Early Wednesday morning (November 21) 37-year-old Victorian geography teacher Greg Rolles became the latest person to mount a tripod blocking Aurizon’s coal railway.
This railway services the Bowen Basin, feeding coal into Adani owned Abbot Point coal port.
It is the third time in seven days that Aurizon rail networks have been shut down by climate activists, following the Brisbane line being held up for over nine hours on Tuesday by 21-year-old, Sadie Jones.
Last week, an 18-year-old activist blocked Aurizon’s rail line stopping all trains accessing Abbot Point.
Mr Rolles said his act was the last option he is left with in the hope of saving himself from the risks of premature climate related death.
‘I have no other way to defend myself against companies profiting from global warming’, he said.
According to the 2014 World Health Organisation Report, Quantitative risk assessment of the effects of climate change on selected causes of deaths 2030s and 2050s by the time Mr Rolles is 70, an additional 250,000 people, at a bare minimum will die due to global warming – most of those will be due to heat stroke.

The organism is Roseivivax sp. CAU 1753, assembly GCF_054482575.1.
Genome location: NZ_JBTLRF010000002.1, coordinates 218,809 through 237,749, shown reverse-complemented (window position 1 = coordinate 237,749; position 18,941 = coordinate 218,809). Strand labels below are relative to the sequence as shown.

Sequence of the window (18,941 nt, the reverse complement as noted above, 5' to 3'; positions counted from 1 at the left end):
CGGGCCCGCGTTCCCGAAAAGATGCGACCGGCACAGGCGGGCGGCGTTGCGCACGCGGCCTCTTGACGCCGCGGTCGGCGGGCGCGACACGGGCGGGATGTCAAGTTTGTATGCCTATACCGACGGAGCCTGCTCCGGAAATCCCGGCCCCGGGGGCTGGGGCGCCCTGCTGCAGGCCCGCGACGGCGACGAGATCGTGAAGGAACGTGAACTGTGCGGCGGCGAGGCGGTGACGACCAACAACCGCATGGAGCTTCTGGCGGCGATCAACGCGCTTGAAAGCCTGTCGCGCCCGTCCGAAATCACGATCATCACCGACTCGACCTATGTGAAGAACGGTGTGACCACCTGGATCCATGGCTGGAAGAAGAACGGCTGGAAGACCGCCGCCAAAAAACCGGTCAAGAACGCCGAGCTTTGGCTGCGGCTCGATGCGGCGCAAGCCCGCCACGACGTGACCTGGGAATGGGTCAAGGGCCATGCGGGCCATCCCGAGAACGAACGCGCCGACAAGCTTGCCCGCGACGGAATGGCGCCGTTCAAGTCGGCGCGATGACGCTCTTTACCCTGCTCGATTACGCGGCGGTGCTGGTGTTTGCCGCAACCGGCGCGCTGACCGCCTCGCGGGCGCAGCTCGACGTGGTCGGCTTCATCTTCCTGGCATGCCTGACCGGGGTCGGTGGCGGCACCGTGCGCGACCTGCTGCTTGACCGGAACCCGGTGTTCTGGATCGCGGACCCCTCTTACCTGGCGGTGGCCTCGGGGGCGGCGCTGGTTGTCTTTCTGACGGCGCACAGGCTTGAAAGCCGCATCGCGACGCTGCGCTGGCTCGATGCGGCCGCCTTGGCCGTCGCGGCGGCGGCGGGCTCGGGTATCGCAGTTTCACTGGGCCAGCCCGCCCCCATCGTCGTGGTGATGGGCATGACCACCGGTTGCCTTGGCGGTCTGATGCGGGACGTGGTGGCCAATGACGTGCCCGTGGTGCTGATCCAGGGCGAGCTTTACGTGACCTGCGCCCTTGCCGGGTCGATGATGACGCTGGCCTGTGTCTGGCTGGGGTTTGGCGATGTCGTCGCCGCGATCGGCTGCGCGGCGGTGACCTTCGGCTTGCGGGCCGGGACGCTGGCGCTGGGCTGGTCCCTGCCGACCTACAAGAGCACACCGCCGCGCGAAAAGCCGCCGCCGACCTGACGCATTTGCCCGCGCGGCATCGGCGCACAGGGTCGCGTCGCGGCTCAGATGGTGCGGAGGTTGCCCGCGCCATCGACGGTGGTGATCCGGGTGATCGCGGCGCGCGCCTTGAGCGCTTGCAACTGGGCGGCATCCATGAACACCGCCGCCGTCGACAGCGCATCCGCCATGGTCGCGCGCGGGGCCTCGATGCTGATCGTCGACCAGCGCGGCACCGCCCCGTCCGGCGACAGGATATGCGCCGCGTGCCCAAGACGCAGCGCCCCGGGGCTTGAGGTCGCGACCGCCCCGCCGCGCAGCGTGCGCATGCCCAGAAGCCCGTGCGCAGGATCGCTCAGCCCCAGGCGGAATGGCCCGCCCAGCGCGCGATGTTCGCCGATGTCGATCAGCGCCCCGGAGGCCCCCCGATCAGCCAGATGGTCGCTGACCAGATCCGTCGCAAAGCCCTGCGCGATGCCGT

‘My government has known about, and is supposed to be acting to protect me from global warming since 1992,’ Mr Rolles said.
‘They have failed and now I have to try and protect myself.
‘In 1992, Australia ratified the UN Convention on Climate Change. Australia has had a legal responsibility to cut emissions and stop climate change – and has done nothing about it. I’m 37 now and Australia is still exporting coal along this train line and looking to build the disastrous Adani coal mine.’
Mr Rolles said he was ‘dismayed’ with the proposed Adani mine.
‘Despite these warnings from the UN convention back in 1992 and Australia’s apparent commitment to restraining their carbon output, we’re still exporting coal – the emissions from which are actually double our domestic use. I’ve watched Australian governments dither on global warming since I was 11: we have no carbon tax, no carbon trading scheme and no sufficient regulation to protect my life.’